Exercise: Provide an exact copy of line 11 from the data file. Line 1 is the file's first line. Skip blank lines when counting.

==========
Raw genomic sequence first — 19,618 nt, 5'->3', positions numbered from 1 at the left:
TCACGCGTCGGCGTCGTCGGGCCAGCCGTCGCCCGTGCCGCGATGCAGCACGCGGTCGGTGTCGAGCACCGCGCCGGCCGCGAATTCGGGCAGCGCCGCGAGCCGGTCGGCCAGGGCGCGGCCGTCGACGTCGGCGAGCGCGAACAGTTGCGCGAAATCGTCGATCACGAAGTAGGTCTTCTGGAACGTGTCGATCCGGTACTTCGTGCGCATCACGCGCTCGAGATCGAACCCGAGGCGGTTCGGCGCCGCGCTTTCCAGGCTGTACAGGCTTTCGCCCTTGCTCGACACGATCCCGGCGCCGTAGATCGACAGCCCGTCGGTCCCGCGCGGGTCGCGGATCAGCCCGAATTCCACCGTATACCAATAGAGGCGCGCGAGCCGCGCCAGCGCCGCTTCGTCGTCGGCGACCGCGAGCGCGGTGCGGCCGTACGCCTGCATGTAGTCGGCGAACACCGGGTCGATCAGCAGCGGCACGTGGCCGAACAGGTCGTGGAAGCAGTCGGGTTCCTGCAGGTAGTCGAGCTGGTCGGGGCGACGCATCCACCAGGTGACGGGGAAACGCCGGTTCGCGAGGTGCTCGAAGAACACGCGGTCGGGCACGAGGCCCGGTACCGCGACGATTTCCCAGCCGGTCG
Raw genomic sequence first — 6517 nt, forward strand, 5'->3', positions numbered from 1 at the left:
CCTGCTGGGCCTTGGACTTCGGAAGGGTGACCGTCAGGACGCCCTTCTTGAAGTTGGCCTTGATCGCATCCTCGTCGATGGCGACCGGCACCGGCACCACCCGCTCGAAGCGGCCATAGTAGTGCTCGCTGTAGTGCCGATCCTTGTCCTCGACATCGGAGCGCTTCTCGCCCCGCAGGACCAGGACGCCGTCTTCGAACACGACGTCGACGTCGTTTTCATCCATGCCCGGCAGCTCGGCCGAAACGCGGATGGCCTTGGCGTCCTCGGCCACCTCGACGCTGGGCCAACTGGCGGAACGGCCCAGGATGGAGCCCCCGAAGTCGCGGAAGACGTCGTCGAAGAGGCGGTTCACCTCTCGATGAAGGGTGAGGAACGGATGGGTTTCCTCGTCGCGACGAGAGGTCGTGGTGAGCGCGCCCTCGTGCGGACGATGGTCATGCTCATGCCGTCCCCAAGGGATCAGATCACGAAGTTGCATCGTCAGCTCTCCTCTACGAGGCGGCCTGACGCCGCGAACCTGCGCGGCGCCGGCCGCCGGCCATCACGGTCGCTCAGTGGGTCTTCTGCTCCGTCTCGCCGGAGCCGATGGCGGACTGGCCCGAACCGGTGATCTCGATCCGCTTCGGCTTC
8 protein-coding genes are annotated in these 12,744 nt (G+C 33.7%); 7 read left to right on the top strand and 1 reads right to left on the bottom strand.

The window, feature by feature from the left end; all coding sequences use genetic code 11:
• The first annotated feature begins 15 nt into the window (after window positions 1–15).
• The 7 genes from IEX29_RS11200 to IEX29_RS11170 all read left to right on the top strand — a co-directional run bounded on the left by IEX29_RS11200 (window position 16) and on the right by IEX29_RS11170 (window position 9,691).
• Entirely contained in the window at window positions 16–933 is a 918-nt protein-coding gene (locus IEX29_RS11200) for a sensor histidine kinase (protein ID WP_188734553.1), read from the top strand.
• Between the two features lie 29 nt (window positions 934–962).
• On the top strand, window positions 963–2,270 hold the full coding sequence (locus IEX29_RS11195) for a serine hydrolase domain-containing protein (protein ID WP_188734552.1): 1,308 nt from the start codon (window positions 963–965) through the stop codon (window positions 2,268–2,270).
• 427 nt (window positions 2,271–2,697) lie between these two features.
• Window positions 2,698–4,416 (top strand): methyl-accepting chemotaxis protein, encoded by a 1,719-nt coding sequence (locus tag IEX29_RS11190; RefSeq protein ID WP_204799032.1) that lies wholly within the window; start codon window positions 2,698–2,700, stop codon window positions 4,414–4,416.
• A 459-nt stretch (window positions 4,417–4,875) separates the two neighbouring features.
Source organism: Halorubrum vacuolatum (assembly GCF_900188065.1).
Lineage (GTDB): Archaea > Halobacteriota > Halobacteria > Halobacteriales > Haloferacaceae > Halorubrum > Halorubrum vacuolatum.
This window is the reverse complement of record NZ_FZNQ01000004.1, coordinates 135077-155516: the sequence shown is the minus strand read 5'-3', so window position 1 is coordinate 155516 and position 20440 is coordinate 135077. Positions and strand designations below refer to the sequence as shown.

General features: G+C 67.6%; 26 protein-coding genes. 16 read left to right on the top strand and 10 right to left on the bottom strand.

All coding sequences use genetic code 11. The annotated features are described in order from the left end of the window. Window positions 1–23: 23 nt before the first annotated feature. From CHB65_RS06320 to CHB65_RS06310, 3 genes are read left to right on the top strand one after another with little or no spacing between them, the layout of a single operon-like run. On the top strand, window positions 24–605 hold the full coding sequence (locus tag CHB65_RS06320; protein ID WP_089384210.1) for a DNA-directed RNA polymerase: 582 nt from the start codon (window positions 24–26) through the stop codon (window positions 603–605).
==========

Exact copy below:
• On the top strand, window positions 963–2,270 hold the full coding sequence (locus IEX29_RS11195) for a serine hydrolase domain-containing protein (protein ID WP_188734552.1): 1,308 nt from the start codon (window positions 963–965) through the stop codon (window positions 2,268–2,270).